Unwelcomed Chinese Mothers and Their Anchor Babies


EDITOR’S NOTE: Please see 8Asians’ previous coverage on the topic of anchor babies –Joz

I have covered quite a few stories about Chinese immigrants, and one of the biggest stories was the Chinese pregnant women going overseas to give birth so their babies can obtain a foreign citizenship, sometimes referred to as anchor babies.

America is one of the biggest markets for wealthy Chinese families who wants an America-born child. A couple of years ago, the controversy of these women and the local L.A. businesses that provided them housing and transportation had caused a big protest, following law enforcement cracking down some of the hotels. I recently talked to a Chinese mother who has two anchor children in Hong Kong and got a first personal glimpse of what life is like for them.

The mother that I talked to came from a rural village in China and lives under the poverty line. Like the U.S., Hong Kong also gives out birth citizenship. Hong Kong enjoys a high level of autonomy from China, and its provides a better welfare, education and more political freedom. Life for the low-income Chinese mother and their Hong Kong children is no fanfare. The child can’t go to public school in China because they don’t have a Chinese household registry, while they can’t claim Hong Kong government welfare because of their under age and the mainland status of their guardians. The mother and child live tightly on the support of their father working in the mainland, which is barely enough for the high living costs in Hong Kong. Financial struggles, long term family separation and discrimination from the Hong Kong society have left them in despair, desperation and depression. Many mothers have expressed suicidal thoughts.

These problems only emerge as the child go to school. The mother I talked to said if she knew there was such a hassle, she wouldn’t give birth in Hong Kong. Hong Kong opened its door to Chinese pregnant women in 2003, and after 11 years, as these anchor babies grow up, families are facing consequences they never anticipated at the time. Hong Kong has tightened its law and no longer allowed Chinese pregnant women to give birth at public hospitals, and the wealthy ones have now turned to the U.S.

I went into a few of the maternity hotels in Los Angeles last year under the guise of looking for a place for a Chinese friend coming to the U.S. to have a baby. The “hotels” are rental houses in residential areas, and people who run it are all Chinese, many don’t even speak English. They provided transportation, housing, meals, and house cleaning. They even drive the mothers to shopping malls, restaurants, and birth-giving workshops. The total costs, including hospital fees and tourism, can add up to more than $50,000, and they all pay in pure cash. Even one of the most prominent Chinese news anchors Chai Jing was spotted to give birth to a baby girl in the U.S. this year.

So why do all Chinese people, rich or poor, want to give a different nationality to their child? The first and foremost reason is the One-Child policy. Many of the anchor babies are the second or third child in the family. The Chinese government doesn’t punish families who have a foreign second child. Another reason that I heard was to give a better education for their children. The Chinese education is known to  be fact-feeding creativity-killing test-based robotic learning. Even today, many Chinese parents are eager to send their kids to study in the western world. The number of Chinese international students in the U.S. have reached record high last year. Wealthy families in big cities like Beijing and Shanghai send their kids to learning centers as young as age 3 to make them learn English in hopes of sending them abroad to study one day.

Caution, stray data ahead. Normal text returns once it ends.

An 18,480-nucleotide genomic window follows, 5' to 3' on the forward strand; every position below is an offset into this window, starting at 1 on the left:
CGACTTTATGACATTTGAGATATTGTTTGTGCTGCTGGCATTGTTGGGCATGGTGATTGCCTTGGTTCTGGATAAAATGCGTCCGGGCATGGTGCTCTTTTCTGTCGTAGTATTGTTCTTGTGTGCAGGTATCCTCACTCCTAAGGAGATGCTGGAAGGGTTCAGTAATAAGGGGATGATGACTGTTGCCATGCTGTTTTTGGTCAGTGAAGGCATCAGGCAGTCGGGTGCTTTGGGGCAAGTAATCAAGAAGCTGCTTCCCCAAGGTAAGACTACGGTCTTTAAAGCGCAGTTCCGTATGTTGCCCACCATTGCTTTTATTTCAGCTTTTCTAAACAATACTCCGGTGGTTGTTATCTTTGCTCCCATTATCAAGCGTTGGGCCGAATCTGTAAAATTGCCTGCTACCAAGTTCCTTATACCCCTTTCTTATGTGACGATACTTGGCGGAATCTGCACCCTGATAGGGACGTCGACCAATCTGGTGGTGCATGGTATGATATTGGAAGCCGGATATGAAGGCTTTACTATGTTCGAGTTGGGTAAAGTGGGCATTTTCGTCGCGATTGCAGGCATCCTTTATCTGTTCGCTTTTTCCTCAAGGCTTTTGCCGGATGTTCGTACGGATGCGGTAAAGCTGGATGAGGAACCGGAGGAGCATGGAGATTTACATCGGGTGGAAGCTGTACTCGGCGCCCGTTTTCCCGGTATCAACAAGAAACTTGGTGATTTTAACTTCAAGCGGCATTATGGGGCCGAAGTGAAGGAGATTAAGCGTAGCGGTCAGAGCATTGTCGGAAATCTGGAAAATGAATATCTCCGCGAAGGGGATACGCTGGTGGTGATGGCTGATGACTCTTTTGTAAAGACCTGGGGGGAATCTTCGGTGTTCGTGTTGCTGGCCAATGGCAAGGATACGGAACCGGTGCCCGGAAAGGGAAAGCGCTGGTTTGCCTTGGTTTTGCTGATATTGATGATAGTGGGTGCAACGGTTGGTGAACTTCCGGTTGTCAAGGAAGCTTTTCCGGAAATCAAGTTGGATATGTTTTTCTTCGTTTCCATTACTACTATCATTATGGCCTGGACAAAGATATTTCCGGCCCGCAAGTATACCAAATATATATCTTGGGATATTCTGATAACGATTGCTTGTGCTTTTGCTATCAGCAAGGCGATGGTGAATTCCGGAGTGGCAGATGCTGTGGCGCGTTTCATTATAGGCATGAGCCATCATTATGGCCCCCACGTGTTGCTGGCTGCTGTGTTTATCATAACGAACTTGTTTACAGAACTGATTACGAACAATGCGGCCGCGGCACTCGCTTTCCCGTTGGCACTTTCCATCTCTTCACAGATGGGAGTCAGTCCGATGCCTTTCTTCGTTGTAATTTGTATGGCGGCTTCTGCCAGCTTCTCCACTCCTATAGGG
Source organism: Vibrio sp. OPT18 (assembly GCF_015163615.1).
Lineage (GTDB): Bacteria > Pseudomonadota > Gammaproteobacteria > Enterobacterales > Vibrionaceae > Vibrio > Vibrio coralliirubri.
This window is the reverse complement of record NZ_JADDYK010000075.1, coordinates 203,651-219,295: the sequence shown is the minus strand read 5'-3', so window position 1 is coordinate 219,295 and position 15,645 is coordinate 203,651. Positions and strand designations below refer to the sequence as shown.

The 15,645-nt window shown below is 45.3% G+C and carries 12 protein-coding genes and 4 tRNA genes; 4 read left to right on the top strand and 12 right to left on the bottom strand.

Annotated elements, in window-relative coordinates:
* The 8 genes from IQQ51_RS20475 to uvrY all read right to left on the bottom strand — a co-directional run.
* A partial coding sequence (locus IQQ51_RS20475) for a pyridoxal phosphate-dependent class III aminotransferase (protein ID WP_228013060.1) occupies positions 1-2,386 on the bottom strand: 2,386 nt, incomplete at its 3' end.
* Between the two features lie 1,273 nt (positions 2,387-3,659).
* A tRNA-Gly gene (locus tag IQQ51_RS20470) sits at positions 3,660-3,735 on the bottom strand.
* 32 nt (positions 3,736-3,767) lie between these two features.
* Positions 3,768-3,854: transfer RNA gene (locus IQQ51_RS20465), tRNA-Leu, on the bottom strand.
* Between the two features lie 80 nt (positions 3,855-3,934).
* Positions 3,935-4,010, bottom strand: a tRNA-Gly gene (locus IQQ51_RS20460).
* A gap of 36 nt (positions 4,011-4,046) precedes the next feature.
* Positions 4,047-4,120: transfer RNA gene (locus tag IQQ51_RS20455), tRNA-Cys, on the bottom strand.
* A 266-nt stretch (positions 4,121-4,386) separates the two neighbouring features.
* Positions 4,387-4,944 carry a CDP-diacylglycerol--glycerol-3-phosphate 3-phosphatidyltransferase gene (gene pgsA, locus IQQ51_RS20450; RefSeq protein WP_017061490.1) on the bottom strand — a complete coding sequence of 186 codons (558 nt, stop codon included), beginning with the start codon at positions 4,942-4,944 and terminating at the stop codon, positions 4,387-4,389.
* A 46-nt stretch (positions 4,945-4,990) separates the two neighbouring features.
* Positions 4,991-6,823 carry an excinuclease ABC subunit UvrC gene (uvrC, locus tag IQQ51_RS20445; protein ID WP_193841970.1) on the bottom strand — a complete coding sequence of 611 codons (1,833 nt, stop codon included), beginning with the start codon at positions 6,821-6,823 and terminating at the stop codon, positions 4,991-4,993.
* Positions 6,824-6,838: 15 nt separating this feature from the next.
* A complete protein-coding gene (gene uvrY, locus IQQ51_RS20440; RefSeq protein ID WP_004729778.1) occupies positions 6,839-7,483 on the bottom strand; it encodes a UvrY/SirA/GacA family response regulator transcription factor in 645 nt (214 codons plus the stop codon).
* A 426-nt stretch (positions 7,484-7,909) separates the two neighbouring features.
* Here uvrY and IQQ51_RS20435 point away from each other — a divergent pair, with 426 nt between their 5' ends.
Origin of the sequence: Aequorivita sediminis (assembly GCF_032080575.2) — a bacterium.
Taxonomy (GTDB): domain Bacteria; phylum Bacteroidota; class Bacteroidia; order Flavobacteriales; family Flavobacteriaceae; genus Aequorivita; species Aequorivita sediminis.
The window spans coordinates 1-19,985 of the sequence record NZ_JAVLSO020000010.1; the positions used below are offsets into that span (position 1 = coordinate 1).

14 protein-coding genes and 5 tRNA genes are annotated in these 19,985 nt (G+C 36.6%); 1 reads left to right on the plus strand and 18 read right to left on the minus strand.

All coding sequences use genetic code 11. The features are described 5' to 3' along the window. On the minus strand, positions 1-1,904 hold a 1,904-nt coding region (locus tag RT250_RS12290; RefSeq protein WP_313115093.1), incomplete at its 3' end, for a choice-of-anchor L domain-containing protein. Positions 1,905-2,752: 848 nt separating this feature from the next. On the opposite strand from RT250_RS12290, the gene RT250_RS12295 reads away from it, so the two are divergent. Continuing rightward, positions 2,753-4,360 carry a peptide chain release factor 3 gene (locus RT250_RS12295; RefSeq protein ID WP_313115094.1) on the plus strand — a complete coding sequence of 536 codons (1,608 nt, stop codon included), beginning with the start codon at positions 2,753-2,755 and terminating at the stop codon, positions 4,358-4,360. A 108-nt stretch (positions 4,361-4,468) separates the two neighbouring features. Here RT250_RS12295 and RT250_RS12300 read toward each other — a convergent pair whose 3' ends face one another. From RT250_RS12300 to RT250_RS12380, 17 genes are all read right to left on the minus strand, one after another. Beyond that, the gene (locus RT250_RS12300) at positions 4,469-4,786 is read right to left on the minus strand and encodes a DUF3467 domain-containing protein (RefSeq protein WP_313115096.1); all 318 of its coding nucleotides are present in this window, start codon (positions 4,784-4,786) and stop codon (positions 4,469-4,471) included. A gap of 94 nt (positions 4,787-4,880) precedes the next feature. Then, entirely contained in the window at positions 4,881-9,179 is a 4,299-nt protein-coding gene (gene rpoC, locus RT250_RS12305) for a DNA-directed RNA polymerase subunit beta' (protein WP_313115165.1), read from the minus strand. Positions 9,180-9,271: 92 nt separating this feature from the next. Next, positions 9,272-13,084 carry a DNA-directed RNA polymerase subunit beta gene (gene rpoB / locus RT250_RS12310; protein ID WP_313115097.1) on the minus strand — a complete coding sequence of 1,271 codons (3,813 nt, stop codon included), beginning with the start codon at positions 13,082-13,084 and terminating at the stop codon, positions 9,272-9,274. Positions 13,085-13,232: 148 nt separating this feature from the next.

It stirred a big outcry from the locals who said the Chinese are taking advantage of the immigration loopholes. Basically, they say the Chinese are cheating. But having a foreign child is not the fastest way for the parents to emigrate. In the U.S., the child has to reach age 21 to petition a green card for their parents. In Hong Kong, the child has to be over 18 and the parents be over 60.

Many Chinese, though, do sound like they want to get out of China. I went to the funeral of Cheng Chui Ping in Chinatown New York in May, the notorious snakehead queen. She was known for smuggling undocumented Chinese immigrants to the states, and died in prison because of cancer. At her funeral, the majority of Chinese immigrants I talked to said life in China was too difficult, and America is heaven.

For the child, is it a good thing? Remember, they still have to spend a significant amount of time growing up in China before they are sent to school in the U.S. or the countries their nationality belongs to. China does not recognize dual citizenships. They will be the first generation of Americans growing up in China, so where will they call home? One of the mothers said she just wants to give her child another option. Is the other option a bliss or a curse? We don’t choose where we are born and what kind of life we live before coming off age.

It’s going to be something very interesting to look out for.

photo credit: JohnD_22 via photopin cc

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About Shako Liu

Shako Liu is a multi-media journalist in Los Angeles. She gained her master's degree in journalism at University of Southern California.
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